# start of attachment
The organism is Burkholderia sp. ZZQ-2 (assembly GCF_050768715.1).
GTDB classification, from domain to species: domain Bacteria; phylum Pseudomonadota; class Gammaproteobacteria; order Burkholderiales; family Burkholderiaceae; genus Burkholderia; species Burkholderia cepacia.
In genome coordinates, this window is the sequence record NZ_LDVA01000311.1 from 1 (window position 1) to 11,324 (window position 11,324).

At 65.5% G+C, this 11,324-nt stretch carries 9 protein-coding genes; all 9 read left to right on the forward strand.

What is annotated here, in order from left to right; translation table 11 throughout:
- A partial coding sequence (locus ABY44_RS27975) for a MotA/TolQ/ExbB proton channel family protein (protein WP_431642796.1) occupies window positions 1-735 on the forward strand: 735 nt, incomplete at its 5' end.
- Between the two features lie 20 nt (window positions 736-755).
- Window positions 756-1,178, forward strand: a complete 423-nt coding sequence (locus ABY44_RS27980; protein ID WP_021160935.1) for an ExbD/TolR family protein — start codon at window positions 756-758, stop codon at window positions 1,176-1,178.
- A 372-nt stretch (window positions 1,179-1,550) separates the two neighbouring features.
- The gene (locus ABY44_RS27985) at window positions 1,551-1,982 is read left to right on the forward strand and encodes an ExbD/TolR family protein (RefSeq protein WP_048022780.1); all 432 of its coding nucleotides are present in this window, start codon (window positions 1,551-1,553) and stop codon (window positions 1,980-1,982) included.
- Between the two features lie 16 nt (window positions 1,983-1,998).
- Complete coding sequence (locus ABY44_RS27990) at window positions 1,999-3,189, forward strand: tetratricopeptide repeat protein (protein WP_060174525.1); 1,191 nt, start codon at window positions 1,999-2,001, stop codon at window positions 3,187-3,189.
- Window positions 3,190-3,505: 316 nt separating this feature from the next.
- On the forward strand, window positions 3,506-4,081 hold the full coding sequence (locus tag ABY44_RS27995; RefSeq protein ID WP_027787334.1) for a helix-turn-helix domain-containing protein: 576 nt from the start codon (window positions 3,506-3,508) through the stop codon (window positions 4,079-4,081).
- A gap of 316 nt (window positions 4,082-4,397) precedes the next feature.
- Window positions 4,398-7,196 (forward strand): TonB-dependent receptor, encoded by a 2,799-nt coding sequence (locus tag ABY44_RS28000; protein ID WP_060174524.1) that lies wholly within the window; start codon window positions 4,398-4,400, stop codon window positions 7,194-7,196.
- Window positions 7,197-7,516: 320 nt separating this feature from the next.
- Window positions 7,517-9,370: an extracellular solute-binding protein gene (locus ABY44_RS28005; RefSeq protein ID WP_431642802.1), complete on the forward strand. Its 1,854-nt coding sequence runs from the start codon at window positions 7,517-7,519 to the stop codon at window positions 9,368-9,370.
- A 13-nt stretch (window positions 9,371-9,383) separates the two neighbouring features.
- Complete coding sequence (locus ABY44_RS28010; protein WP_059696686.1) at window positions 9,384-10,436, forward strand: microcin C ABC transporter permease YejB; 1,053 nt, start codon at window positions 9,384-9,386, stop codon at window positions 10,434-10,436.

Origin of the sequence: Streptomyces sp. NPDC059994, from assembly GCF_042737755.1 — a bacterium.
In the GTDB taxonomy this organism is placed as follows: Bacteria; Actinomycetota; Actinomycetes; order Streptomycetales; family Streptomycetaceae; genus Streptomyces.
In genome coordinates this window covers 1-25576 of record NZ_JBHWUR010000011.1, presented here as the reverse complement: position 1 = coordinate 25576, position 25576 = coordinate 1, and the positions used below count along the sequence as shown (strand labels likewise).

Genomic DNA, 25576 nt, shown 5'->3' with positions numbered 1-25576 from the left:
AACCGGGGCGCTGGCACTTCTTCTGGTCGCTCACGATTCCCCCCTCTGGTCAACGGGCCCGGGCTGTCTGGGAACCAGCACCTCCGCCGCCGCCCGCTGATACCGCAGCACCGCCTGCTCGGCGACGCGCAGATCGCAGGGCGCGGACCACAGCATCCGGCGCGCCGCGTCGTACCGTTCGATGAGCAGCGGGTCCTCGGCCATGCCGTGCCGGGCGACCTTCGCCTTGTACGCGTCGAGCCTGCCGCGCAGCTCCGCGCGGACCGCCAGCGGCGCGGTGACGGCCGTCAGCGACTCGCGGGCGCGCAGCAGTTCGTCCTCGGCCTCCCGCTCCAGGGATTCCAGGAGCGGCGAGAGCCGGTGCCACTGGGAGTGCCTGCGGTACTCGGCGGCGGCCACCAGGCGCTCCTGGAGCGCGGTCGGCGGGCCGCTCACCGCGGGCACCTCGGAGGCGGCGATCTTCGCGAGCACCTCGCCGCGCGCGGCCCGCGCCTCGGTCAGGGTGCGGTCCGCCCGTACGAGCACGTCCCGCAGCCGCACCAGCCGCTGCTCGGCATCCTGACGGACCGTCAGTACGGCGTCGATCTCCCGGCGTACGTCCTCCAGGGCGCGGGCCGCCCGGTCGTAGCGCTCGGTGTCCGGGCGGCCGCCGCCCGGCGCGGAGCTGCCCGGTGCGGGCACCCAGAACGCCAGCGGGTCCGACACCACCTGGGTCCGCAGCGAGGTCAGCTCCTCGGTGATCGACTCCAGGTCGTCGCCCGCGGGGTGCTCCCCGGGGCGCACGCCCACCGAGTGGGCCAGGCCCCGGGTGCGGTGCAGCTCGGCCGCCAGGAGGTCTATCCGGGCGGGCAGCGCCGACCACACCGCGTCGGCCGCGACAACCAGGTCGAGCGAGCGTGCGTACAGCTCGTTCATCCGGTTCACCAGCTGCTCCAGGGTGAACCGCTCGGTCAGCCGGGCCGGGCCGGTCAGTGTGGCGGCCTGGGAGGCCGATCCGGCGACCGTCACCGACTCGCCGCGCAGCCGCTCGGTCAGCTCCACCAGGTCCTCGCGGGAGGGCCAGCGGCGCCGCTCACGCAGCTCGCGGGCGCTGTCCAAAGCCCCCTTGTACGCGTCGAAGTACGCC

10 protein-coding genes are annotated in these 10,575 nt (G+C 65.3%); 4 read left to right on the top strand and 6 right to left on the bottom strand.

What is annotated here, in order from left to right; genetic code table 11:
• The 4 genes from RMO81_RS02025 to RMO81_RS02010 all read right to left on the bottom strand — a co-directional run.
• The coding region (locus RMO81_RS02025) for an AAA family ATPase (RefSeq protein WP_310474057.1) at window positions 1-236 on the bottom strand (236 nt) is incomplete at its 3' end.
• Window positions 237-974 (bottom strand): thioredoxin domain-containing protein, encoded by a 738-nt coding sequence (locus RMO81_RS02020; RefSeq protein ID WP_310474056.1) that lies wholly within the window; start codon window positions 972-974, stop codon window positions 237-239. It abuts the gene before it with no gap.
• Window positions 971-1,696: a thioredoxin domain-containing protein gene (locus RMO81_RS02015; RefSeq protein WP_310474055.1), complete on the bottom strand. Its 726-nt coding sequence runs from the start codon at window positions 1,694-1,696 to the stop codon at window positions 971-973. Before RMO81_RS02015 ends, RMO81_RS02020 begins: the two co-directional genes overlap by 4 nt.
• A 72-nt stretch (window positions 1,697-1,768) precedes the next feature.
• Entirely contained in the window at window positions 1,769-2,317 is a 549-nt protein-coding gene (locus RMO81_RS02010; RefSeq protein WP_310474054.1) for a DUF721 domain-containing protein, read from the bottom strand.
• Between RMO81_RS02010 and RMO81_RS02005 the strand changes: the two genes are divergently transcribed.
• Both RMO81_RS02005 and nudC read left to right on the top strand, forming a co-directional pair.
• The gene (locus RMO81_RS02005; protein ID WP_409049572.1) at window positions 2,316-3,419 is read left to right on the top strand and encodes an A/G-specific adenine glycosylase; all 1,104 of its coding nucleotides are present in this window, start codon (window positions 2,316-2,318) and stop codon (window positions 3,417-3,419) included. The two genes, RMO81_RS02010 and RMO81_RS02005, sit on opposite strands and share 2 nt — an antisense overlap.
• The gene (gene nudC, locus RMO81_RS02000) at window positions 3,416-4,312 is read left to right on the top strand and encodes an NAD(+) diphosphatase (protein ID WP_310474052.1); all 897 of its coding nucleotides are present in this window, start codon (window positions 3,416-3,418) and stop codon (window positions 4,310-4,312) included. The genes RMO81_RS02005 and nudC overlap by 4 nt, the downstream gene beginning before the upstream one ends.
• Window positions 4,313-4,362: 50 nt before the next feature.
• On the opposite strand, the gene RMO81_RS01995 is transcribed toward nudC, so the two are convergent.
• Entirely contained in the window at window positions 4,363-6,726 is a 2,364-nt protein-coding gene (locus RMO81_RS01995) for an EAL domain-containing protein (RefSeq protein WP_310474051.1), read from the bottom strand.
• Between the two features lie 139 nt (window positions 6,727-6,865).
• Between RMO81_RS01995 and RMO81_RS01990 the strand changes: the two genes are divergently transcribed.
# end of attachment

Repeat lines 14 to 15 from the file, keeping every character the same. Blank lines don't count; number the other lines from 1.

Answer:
- On the forward strand, window positions 3,506-4,081 hold the full coding sequence (locus tag ABY44_RS27995; RefSeq protein ID WP_027787334.1) for a helix-turn-helix domain-containing protein: 576 nt from the start codon (window positions 3,506-3,508) through the stop codon (window positions 4,079-4,081).
- A gap of 316 nt (window positions 4,082-4,397) precedes the next feature.